Did you know that, on average, a person will receive 121 emails during each day?

That’s a fact.

It’s also a fact that, according to research conducted by the McKinsey Global Institute, the average person will spend 28% of the workday reading and responding to email. Crunch those numbers and what you get is 134 minutes (or 2.23 hours) per day spent emailing. Which equates to about 13 hours a week — or 650 hours a year!

And remember: this is not the amount of time we spend using a computer at work each day. No. It’s just the amount of time we spend on emails.

The cost this has on our emotional well-being is not yet known. We’ll need decades of research to find the long-term, permanent impact of this much emailing. But what’s for certain is there can be interpersonal consequences from hitting send too quickly, from saying the wrong thing, or from including the wrong person. There’s also what may be called the spiritual  consequences of detachment from people as we stare at our screens, oblivious to those around us.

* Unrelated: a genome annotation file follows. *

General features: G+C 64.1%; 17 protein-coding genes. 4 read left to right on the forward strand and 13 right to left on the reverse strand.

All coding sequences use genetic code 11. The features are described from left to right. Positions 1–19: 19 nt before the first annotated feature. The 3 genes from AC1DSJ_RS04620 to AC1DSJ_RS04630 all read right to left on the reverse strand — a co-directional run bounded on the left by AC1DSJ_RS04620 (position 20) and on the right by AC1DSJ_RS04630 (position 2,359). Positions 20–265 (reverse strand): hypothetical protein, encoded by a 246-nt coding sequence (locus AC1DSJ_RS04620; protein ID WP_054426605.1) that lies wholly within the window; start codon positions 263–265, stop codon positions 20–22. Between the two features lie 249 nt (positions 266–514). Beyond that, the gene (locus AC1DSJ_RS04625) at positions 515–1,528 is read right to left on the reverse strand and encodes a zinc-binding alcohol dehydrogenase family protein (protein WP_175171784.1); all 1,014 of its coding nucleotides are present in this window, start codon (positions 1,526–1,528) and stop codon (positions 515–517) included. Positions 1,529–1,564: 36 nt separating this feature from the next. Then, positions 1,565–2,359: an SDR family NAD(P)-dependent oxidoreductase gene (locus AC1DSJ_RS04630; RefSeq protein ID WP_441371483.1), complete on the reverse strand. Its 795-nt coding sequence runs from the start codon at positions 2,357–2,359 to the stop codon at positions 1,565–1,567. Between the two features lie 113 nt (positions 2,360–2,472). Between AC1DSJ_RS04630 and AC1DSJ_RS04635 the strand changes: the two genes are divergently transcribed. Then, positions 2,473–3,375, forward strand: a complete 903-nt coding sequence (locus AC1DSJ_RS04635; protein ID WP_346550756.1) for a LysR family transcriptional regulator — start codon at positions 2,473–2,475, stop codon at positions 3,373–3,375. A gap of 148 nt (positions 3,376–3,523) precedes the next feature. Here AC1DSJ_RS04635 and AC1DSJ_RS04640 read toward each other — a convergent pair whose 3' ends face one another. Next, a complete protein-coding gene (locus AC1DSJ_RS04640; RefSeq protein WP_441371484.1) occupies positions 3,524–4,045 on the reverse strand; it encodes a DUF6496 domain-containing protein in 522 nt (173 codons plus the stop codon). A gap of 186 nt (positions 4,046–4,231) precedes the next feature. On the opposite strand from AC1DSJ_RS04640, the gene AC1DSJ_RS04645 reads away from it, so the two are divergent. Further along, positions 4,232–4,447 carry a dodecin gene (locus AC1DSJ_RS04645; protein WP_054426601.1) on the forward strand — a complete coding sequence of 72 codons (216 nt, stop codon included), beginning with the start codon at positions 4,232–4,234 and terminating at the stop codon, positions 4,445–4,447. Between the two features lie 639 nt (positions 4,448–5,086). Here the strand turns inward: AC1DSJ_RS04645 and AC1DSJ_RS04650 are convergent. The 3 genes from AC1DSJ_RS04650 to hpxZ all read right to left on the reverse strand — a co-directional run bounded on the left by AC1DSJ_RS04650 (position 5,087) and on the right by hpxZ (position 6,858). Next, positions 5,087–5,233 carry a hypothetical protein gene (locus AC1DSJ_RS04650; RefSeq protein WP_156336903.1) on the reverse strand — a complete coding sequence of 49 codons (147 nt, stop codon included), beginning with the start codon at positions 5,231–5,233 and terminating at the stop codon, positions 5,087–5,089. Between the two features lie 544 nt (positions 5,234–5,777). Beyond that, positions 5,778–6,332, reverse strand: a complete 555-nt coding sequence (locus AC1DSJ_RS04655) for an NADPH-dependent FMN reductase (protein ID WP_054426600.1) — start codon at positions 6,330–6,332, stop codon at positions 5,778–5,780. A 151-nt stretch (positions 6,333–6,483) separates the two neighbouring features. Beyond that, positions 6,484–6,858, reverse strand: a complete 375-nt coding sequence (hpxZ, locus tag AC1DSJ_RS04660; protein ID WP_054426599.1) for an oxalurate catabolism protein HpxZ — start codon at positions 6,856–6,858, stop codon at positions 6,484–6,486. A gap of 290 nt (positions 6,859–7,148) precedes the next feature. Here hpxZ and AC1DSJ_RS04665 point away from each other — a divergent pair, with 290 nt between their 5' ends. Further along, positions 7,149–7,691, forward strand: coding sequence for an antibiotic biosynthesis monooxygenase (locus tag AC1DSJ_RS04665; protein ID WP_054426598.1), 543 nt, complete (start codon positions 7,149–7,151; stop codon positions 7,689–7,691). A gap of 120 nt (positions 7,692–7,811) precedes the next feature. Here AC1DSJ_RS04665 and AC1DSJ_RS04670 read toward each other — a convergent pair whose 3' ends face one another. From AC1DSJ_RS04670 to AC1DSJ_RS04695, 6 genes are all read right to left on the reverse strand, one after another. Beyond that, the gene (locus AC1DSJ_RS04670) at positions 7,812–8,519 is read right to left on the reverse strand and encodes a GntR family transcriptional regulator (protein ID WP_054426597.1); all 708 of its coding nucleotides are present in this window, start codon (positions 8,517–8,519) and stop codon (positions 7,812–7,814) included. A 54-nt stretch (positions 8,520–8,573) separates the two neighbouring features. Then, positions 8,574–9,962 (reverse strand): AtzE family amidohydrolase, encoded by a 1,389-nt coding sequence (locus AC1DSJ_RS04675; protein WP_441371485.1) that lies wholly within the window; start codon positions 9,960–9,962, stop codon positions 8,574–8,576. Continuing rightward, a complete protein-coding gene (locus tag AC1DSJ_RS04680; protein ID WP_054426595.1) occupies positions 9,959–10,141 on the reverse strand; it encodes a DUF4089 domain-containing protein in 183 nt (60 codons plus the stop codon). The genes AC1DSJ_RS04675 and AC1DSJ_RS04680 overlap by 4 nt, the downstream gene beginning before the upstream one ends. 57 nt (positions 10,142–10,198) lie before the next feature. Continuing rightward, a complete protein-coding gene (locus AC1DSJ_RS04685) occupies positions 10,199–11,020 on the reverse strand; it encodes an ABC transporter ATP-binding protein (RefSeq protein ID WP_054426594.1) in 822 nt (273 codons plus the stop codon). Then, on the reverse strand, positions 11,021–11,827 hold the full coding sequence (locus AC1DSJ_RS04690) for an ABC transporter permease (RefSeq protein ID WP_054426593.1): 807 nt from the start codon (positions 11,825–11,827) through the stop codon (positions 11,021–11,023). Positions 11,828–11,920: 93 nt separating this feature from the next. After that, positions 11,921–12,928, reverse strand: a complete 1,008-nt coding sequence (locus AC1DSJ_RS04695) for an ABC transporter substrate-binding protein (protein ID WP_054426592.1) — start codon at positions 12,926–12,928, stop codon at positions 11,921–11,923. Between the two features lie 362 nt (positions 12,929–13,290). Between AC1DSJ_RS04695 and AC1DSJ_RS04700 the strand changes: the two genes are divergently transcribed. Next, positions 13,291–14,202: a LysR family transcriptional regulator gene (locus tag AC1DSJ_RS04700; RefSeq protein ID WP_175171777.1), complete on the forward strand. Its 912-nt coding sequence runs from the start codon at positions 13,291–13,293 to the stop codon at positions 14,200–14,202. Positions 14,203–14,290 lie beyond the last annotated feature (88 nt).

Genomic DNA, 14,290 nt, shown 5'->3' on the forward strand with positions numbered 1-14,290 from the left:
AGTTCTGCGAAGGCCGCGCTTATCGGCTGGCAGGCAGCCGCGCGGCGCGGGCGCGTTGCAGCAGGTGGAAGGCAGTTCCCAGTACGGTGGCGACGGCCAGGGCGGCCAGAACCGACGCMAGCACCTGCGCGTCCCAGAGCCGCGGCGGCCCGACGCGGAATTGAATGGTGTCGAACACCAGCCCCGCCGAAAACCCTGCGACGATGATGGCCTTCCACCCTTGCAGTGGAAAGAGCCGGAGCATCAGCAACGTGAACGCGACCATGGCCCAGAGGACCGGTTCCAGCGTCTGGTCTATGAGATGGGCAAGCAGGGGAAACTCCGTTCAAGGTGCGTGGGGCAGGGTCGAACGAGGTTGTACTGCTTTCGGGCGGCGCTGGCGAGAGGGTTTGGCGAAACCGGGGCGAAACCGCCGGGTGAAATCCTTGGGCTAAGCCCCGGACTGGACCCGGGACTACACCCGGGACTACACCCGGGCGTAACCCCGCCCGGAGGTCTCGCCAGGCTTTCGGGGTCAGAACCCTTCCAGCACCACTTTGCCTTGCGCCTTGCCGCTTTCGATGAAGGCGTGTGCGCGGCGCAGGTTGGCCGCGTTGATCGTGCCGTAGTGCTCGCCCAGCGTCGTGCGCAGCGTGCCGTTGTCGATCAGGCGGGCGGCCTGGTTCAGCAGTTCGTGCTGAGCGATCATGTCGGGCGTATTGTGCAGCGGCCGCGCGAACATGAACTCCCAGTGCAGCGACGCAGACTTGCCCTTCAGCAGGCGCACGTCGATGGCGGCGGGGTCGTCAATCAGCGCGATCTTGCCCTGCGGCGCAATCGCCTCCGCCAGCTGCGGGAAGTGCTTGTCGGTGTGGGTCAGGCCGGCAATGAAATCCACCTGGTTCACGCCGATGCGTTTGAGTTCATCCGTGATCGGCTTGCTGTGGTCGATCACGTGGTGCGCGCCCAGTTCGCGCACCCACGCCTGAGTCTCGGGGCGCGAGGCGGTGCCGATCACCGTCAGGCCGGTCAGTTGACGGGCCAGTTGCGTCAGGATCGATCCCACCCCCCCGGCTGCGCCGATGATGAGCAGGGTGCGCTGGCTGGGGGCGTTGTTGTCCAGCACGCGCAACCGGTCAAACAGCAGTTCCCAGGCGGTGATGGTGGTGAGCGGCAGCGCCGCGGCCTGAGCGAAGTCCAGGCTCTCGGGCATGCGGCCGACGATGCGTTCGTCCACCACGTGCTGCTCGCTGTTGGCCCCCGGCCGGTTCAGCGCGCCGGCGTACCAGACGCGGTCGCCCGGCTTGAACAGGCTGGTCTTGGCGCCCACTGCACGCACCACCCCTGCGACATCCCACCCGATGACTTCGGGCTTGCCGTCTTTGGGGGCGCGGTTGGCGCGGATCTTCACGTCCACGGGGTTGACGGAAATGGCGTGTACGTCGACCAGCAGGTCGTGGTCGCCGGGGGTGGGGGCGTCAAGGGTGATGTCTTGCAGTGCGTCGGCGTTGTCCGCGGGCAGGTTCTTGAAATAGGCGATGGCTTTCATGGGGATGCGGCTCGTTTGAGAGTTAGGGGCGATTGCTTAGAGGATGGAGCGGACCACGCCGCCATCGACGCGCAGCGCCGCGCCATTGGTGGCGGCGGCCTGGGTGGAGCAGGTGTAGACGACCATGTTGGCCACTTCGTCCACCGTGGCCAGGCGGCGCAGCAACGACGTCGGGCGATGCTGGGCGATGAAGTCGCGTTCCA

You have to wonder where all this will lead our neurological pathways.

But what is a person to do about the growing percentage of time we spend emailing? Time that could be better spent engaging with staff and colleagues?

Well,  here are a few basic things you can do to keep from “tipping over”:

  1. Always try to schedule in your email time — make it work for your versus you working for it. Keep your email time in the same place each day.
  2. For the first 20 minutes of each day, focus on something other than your screen. Leave your phone and your computer and do as much work with people face-to-face as you can.
  3. Reduce the number of routine sites you check. Facebook is a huge time-waster. Only use it when you’re home.
  4. Speaking of home, don’t carry your phone in your pocket. Shut the ringer off so work emails won’t distract you when you’re home.
  5. Separate your work inbox from your personal inbox. No matter what, resist the temptation to do dual duty.
  6. When possible, delay responding to stressful emails. Be strict with yourself. Try not to respond to any angry or stressful emails for 24 hours. This will save you a lot of grief.

If these tips fail to work, you may want to consider seeing a therapist. This is not suggesting that you some deep or underlying disorder. Far from it! It’s just that some coaching and accountability may help you begin to break the chains that bind you to technology.


— Dennis Coates